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Crisis and contagion in East Asia : nine lessons, Volume 1
Author:Kawai,Masahiro; Newfarmer,Richard S.; Schmukler,Sergio L.; Country:East Asia and Pacific;
Date Stored:2001/06/29Document Date:2001/06/30
Document Type:Policy Research Working PaperSubTopics:Payment Systems & Infrastructure; Fiscal & Monetary Policy; Financial Economics; Financial Crisis Management & Restructuring; Financial Intermediation; Economic Theory & Research; Banks & Banking Reform
Language:EnglishMajor Sector:Finance
Region:East Asia and PacificReport Number:WPS2610
Sub Sectors:(Historic)Other financeCollection Title:Policy, Research working paper seriesno. WPS 2610
Volume No:1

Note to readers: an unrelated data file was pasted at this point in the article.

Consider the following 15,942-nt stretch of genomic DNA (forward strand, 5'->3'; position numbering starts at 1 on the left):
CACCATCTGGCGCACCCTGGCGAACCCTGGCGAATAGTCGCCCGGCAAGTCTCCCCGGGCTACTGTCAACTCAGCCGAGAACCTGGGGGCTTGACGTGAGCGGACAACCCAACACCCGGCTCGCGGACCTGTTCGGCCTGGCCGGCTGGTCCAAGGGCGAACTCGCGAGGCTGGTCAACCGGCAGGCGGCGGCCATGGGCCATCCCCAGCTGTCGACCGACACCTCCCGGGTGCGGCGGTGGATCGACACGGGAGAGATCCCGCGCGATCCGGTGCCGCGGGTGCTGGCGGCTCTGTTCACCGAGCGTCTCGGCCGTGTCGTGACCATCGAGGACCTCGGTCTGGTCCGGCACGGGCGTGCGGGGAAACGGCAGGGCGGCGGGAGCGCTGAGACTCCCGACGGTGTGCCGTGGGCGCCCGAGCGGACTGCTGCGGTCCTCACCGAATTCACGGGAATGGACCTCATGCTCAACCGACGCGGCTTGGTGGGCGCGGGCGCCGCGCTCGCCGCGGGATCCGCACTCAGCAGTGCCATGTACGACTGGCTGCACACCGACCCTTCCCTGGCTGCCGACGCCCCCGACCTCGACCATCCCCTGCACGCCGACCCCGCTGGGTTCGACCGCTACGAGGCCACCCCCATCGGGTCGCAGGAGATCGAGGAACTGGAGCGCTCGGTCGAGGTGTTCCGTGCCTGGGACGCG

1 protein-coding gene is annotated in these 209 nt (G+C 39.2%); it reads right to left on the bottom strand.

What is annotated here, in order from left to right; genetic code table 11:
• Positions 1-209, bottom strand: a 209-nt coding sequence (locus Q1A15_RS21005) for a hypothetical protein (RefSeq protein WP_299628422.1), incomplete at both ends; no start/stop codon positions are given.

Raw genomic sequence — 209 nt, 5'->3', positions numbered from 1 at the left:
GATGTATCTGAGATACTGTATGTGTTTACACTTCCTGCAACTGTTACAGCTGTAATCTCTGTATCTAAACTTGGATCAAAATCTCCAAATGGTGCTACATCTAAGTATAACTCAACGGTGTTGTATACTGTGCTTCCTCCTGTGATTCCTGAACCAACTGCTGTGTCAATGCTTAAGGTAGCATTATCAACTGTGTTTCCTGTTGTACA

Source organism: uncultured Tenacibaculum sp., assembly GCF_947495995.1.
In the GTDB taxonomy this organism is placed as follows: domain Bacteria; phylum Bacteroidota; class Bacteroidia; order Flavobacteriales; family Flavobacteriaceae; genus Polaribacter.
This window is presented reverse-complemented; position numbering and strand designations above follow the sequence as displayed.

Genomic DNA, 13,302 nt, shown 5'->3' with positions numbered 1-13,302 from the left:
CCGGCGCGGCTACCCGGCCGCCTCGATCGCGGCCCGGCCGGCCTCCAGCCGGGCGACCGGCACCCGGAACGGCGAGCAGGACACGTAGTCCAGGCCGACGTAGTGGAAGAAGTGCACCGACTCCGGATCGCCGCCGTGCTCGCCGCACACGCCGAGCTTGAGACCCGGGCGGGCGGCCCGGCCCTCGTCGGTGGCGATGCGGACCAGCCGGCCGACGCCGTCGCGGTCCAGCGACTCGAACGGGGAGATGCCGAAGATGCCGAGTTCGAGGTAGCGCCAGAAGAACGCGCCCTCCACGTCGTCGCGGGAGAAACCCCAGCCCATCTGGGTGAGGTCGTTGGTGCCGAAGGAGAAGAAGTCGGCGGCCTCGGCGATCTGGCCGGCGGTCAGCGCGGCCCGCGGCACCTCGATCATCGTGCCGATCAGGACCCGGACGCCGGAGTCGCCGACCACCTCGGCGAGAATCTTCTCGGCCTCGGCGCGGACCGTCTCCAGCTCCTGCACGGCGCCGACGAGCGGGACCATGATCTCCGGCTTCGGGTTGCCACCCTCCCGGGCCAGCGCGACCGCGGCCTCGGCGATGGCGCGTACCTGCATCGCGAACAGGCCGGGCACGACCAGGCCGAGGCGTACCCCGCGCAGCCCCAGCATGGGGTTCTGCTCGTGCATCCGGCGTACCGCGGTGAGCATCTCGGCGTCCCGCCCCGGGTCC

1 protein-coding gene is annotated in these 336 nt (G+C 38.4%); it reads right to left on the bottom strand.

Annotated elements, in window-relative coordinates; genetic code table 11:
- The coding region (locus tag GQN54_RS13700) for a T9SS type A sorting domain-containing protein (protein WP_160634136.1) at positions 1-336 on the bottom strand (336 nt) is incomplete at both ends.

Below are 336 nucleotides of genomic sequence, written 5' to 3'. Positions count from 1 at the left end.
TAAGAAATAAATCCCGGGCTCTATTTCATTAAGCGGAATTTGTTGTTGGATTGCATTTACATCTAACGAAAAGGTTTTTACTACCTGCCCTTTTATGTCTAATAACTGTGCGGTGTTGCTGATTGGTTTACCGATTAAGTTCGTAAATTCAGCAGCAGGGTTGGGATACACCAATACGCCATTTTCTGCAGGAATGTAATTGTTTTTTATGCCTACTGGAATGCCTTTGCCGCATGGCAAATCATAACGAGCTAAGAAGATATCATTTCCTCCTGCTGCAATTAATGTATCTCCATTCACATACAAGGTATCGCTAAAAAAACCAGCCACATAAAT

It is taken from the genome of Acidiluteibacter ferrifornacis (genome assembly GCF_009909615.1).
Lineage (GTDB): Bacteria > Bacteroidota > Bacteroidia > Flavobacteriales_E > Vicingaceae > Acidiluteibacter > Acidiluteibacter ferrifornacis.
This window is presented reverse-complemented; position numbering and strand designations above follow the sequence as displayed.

Summary: The authors investigate the origins of the East Asian crisis and its contagion, examine the channels of contagion, and discuss policy recommendationsThey make detailed recommendations in the context of nine general lessons learned from the East Asian crisis. 1) Preventing crises and contagion: avoid large current account deficits financed through short-term private capital inflows. Aggressively regulate and supervise financial systems to ensure that banks and nonbank financial institutions manage risks prudently. Put in place incentives for sound corporate finance to prevent high leverage ratios and overreliance on foreign borrowing. 2) Managing crises and contagion: In the context of sound policies, mobilize timely external liquidity of sufficient magnitude to restore market confidence. At times of crisis, "bail in" private foreign creditors. When official resources are too limited for the magnitude of the crisis or contagion, and when private creditors are not amenable to coordination, some involuntary private involvement may be needed too. Keep in mind that there is no one-size-fits-all monetary and fiscal stance for responding to crises and contagion. 3) Resolving the systemic consequences of crises and contagion. Move swiftly to establish domestic and international mechanisms for dealing with the assets and liabilities on nonviolable banks and corporations. Cushion the effects of crisis on low-income groups through social policies to ameliorate the inevitable social tensions associated with adjustment. 4) Developing an effective regional financial architecture. Improve mechanisms for preventing, managing, and resolving crises and contagion at the regional level in ways consistent with improvements in the global financial architecture.

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